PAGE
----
Arduboy Business Card Plays Tetris, Might Be for Sale - TIME
TIME Gadgets

Business Card Plays Tetris, Might Be for Sale Soon

TAKE MY MONEY!

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The above video showcases a credit card-sized whatsit with a built-in screen, control pad and two buttons. It plays Tetris! If you’re not convinced by now that we’re either at or very near the pinnacle of human ingenuity, I’m not sure I’d ever be able to convince you otherwise and I’m not sure it’s worth your time to keep reading this. We should amicably go our separate ways.

For the rest of you, this project is called Arduboy. It’s about a millimeter and a half thick and apparently packs north of nine hours of battery life. Its creator, Kevin Bates, created the proof-of-concept you see in the above video and has plans to roll out a Kickstarter campaign to sell these things, complete with a website where people can share other types of software and games they create for Arduboy.

Bates writes on his site that he wants to use Kickstarter to raise $820 to cover licensing costs. I write here that he’ll probably be able to raise that amount faster than he can clear the first level of Tetris. He’ll also probably have to sell the cards without a game loaded onto them to avoid legal issues, though.

No word on how much a final version would cost, but you can visit Bates’ website to read more about how the project came together, complete with photos of the Qdoba and REI gift cards he used to test some of the early builds.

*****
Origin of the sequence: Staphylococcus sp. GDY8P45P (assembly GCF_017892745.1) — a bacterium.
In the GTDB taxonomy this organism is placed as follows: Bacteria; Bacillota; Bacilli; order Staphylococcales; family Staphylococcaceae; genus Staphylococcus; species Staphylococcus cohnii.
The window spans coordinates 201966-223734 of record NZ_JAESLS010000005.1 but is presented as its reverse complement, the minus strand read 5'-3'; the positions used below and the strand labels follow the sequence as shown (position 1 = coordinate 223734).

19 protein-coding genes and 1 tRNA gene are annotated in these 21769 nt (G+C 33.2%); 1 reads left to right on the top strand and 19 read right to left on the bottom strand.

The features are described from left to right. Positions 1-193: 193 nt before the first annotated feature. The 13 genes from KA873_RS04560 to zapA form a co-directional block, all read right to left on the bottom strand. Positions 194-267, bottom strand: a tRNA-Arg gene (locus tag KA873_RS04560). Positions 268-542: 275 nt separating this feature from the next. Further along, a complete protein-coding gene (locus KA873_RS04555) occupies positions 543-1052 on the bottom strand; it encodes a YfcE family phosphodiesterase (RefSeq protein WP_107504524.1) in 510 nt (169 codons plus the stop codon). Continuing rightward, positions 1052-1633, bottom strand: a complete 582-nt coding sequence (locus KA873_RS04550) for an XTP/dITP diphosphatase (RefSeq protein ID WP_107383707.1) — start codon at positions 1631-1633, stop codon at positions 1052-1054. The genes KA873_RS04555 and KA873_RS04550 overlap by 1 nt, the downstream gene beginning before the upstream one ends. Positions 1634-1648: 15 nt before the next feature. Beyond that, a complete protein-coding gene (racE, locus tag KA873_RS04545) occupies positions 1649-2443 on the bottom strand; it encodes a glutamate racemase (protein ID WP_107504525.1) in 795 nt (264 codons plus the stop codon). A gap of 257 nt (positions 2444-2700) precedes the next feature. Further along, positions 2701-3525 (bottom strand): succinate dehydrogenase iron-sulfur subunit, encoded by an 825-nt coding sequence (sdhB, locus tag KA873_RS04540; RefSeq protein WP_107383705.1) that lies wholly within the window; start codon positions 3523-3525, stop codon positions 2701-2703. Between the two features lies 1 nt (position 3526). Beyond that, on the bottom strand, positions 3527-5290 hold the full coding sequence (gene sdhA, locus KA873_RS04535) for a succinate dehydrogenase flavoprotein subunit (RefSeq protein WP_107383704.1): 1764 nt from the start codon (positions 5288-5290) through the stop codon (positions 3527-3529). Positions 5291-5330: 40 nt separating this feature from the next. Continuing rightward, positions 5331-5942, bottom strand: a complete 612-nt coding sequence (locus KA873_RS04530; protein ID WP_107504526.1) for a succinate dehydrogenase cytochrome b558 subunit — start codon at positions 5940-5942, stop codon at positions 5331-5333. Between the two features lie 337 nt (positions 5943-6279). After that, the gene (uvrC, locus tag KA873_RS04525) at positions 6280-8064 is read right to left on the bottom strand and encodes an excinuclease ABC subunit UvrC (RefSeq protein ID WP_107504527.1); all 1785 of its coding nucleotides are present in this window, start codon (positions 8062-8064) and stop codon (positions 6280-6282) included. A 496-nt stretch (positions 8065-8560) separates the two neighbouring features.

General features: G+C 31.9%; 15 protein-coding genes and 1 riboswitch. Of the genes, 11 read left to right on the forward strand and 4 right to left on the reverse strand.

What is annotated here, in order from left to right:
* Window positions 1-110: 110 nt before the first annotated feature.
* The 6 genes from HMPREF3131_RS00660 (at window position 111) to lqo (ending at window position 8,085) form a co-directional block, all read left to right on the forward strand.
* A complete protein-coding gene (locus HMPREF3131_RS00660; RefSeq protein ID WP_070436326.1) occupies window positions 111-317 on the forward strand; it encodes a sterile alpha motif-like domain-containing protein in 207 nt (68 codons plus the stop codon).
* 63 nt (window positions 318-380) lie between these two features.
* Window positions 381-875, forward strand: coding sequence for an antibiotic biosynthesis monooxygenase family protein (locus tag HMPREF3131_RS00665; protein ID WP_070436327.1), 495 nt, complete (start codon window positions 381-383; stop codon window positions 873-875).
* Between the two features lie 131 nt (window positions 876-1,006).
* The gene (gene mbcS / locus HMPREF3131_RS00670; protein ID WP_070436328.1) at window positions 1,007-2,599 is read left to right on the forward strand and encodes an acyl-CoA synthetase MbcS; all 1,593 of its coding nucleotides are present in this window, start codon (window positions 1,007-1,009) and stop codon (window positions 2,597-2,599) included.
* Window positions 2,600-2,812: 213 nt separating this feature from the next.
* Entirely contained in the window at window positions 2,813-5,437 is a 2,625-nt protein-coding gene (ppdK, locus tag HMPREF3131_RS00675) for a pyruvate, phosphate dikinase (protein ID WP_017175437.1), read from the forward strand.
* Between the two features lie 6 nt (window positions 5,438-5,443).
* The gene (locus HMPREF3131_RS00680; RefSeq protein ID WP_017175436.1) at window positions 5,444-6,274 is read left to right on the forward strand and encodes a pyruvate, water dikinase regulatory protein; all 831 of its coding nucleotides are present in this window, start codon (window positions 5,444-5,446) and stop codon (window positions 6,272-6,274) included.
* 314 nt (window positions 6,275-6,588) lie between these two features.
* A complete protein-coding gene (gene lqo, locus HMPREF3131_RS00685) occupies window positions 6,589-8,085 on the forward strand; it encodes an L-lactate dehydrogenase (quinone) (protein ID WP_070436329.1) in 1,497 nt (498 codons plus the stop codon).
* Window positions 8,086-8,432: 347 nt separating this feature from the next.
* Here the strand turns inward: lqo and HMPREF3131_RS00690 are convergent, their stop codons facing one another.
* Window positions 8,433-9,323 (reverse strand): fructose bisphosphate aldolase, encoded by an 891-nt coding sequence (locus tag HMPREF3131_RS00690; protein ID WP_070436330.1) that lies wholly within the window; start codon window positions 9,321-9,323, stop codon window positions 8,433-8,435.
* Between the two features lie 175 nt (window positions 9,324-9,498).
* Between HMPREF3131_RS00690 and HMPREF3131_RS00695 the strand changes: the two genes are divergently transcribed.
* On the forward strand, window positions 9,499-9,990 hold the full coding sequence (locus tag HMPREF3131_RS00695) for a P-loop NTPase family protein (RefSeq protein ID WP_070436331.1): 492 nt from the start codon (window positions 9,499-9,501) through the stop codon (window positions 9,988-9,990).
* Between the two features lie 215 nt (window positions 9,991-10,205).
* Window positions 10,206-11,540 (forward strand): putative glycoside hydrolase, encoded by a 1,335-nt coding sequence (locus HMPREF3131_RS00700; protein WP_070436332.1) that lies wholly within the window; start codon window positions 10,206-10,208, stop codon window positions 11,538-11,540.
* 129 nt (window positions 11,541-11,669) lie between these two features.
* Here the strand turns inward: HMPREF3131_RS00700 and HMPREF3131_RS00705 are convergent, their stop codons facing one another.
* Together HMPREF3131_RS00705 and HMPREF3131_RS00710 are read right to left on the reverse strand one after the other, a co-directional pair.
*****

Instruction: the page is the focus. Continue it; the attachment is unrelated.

My business card plays Tetris [YouTube via The Next Web]

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One year. One city. Endless opportunities.

Remembering One of Detroit's She-roes

Rest In Peace, Mother...

Even before Coleman Young's first mayoral election made him the father of a new kind of politics in Detroit, Erma Henderson had already begun giving birth.

In 1972, two years before Young was elected mayor, Henderson began reshaping the face of local politics by becoming the first black woman to be voted to the Detroit City Council. She went on to the council presidency in 1977, eventually becoming one of the most powerful women in city and state politics until she surrendered her seat on the council in 1989 to run against Young for mayor. (She lost, and there are plenty around Detroit who still wonder whether the city did, too.)

Sure, Young blazed trails, but Henderson, as the saying goes, did it in heels. Her accomplishments, historic impact and unyielding love for this city were so great that she continued to hold the title of council president emeritus long after she'd left the political stage.

In her wake, she also left a new generation of political figures, many of them black, many of them women.

"She showed women around the world we could fly as high as we dared to dream," said U.S. Rep. Carolyn Cheeks Kilpatrick, a Detroit Democrat.